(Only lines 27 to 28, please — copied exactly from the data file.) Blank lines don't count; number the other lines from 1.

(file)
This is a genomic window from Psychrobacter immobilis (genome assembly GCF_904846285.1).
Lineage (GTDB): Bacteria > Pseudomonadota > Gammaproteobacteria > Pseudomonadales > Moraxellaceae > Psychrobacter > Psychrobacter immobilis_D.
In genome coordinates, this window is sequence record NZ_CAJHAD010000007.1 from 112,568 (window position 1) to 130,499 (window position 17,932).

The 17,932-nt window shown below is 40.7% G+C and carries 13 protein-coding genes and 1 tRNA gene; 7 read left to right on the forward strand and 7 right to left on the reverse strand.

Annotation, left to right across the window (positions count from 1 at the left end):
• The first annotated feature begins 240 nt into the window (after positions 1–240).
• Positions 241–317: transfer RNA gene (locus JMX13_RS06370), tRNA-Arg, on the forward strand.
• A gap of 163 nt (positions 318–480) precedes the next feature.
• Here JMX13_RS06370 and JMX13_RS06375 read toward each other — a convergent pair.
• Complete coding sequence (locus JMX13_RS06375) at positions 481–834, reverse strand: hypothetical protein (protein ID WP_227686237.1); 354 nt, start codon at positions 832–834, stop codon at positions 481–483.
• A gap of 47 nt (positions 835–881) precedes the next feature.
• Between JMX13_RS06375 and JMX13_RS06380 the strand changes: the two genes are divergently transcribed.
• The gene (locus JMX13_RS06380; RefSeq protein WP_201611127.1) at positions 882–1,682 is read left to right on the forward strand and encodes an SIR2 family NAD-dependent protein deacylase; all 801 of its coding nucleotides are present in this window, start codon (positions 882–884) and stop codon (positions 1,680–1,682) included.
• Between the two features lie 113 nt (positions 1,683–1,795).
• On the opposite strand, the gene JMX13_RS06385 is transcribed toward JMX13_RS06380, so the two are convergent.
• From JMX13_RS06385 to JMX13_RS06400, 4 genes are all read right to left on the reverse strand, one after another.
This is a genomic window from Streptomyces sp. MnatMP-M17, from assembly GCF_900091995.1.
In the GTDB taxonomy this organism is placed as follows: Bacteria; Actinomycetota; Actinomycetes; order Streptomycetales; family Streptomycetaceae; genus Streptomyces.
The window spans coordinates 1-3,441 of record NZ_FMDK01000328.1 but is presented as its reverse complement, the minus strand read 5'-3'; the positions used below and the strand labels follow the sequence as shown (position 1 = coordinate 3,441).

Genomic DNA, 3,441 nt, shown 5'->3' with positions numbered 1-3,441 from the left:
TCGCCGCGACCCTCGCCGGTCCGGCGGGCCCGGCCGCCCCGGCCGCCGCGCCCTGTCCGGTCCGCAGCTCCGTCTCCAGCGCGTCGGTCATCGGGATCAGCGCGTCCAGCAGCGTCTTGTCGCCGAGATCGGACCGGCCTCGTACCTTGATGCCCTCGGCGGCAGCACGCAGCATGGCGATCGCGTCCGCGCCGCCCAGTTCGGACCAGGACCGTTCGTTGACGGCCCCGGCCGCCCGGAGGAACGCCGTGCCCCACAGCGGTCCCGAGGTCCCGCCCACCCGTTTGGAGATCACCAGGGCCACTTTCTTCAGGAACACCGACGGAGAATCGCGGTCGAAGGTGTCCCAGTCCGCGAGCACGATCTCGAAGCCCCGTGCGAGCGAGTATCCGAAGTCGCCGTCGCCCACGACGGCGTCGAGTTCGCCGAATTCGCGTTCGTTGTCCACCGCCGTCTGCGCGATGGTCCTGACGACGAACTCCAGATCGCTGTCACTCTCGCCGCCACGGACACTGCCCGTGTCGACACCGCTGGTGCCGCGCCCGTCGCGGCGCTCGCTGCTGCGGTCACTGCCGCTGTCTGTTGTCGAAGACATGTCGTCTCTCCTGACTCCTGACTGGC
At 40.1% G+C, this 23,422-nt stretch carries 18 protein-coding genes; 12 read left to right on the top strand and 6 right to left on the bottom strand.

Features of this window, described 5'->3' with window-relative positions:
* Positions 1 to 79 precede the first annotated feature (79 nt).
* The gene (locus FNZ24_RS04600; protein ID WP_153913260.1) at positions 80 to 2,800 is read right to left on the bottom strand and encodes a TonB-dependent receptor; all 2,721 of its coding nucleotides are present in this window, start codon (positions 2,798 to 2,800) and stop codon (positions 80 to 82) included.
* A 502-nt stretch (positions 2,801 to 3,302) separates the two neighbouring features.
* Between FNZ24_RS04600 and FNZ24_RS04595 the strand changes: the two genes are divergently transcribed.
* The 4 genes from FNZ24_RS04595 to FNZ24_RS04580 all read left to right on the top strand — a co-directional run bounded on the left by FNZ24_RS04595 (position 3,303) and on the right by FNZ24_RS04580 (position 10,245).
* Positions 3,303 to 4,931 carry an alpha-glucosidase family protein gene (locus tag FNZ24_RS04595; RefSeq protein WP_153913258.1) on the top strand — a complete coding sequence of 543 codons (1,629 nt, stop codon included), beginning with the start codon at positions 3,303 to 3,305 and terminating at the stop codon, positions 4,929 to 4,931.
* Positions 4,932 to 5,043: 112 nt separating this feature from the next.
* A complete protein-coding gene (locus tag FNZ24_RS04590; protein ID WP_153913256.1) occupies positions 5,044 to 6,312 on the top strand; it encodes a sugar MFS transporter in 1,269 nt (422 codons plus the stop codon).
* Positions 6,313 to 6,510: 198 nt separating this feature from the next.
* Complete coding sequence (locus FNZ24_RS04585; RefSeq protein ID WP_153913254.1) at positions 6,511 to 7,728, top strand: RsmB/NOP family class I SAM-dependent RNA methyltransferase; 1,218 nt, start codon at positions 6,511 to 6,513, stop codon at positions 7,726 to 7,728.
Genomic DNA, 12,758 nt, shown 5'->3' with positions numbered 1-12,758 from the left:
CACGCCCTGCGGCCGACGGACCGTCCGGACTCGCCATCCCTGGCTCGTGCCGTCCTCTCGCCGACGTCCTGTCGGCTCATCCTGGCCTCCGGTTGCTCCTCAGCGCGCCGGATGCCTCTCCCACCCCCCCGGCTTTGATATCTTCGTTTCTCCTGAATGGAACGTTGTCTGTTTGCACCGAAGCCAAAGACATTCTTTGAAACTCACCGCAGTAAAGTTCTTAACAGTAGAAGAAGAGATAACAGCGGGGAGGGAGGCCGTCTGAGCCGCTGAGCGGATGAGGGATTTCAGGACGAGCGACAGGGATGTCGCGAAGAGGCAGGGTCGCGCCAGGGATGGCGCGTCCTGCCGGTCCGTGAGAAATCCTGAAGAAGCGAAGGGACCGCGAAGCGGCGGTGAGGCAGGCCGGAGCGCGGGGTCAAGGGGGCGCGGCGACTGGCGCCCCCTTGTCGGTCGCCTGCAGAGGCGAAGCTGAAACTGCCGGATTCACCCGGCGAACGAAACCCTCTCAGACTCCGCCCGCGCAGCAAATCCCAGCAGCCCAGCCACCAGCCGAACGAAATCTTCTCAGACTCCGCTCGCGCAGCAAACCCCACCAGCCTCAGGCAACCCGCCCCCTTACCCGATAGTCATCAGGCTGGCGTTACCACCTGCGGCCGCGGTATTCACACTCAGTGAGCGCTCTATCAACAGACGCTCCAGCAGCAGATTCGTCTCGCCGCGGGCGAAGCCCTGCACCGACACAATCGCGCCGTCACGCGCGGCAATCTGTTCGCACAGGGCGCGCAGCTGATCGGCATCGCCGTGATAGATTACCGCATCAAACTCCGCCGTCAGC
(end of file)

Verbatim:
* Between FNZ24_RS04600 and FNZ24_RS04595 the strand changes: the two genes are divergently transcribed.
* The 4 genes from FNZ24_RS04595 to FNZ24_RS04580 all read left to right on the top strand — a co-directional run bounded on the left by FNZ24_RS04595 (position 3,303) and on the right by FNZ24_RS04580 (position 10,245).